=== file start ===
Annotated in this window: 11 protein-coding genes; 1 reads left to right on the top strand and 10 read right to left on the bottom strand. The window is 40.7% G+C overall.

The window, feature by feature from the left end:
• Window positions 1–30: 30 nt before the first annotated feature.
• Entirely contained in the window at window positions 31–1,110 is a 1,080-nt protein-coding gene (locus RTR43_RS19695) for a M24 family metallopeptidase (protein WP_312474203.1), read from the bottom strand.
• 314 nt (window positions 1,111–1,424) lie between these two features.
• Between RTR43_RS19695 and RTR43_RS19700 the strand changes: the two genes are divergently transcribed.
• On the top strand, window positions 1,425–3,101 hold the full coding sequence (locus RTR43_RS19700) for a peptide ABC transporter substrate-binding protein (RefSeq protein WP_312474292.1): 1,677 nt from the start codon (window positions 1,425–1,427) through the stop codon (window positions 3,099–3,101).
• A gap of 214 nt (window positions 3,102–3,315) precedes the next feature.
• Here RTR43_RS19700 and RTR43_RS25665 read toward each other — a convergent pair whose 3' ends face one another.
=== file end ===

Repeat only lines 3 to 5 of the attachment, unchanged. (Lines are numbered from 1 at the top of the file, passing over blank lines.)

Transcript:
• Window positions 1–30: 30 nt before the first annotated feature.
• Entirely contained in the window at window positions 31–1,110 is a 1,080-nt protein-coding gene (locus RTR43_RS19695) for a M24 family metallopeptidase (protein WP_312474203.1), read from the bottom strand.
• 314 nt (window positions 1,111–1,424) lie between these two features.